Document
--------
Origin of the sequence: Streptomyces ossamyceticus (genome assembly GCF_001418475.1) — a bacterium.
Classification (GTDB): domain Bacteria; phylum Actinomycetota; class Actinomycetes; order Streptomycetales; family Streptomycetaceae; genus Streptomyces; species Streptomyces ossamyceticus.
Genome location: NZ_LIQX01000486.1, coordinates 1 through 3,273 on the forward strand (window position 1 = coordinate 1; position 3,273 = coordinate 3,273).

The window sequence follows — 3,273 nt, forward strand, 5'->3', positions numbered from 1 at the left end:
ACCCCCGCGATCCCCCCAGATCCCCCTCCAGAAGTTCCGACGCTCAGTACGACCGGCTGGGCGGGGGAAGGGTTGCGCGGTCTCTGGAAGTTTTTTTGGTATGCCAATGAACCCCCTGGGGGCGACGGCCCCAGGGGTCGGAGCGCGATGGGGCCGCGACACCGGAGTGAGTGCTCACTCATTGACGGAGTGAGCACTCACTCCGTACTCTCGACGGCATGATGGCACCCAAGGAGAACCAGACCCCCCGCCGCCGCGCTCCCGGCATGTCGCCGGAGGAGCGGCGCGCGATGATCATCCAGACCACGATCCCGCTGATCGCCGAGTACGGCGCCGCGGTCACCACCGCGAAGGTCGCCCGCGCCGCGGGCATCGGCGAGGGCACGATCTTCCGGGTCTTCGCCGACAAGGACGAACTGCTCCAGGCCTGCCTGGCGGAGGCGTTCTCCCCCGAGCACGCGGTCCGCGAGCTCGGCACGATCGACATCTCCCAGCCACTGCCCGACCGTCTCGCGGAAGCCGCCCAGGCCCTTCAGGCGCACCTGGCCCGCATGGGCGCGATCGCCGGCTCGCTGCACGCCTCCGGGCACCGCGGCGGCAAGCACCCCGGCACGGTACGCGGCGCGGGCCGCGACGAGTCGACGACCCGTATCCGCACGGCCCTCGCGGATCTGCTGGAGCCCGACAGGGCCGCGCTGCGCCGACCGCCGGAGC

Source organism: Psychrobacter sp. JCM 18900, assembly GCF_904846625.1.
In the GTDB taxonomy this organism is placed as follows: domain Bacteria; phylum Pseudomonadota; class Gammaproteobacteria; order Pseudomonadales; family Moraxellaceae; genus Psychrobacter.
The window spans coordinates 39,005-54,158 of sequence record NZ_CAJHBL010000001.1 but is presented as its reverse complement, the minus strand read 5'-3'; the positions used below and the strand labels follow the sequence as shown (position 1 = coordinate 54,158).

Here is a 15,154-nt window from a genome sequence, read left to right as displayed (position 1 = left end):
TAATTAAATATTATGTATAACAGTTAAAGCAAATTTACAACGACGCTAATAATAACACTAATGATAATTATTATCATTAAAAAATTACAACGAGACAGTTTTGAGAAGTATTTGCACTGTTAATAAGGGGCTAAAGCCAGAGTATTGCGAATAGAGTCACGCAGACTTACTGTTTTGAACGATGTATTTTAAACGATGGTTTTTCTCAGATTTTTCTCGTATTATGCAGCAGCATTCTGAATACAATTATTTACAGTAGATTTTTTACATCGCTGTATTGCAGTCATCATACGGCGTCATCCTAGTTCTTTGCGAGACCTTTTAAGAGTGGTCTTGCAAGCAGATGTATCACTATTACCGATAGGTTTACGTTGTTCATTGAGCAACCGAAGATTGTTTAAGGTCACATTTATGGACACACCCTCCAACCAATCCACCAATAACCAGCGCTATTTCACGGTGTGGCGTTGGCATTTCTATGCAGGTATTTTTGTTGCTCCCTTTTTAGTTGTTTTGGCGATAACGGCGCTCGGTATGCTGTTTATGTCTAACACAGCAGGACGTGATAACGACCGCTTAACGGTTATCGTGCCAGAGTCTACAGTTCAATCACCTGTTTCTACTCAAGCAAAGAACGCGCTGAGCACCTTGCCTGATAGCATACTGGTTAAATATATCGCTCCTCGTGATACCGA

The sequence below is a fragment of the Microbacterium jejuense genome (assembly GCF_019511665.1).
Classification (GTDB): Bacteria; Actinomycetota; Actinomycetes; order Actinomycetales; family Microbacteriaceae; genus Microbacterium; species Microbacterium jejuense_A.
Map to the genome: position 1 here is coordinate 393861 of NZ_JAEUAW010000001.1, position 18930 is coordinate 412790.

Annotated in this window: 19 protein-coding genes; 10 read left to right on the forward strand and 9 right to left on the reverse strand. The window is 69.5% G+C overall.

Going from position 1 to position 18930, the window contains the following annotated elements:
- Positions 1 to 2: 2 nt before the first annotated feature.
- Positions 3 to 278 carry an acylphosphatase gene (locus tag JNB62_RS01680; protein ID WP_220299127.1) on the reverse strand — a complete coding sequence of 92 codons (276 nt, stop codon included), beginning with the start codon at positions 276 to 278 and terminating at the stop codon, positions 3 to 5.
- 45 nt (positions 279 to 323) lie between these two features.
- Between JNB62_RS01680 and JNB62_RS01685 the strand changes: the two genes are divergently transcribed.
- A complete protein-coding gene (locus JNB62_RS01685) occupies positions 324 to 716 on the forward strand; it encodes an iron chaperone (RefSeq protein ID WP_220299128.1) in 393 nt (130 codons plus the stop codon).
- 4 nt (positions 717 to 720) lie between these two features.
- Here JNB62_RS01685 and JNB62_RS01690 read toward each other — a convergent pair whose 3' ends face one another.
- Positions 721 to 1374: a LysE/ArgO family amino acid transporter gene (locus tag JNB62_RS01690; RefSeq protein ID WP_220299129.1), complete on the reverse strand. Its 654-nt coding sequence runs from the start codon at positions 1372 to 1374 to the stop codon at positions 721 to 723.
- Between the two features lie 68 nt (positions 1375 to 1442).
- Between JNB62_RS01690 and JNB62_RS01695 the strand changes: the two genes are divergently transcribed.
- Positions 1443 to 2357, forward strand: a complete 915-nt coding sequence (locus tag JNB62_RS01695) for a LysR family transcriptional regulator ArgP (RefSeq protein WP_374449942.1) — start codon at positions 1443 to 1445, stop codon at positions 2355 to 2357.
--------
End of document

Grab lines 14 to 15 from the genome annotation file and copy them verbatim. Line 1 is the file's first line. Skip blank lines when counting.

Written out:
Annotated in this window: 19 protein-coding genes; 10 read left to right on the forward strand and 9 right to left on the reverse strand. The window is 69.5% G+C overall.

Going from position 1 to position 18930, the window contains the following annotated elements: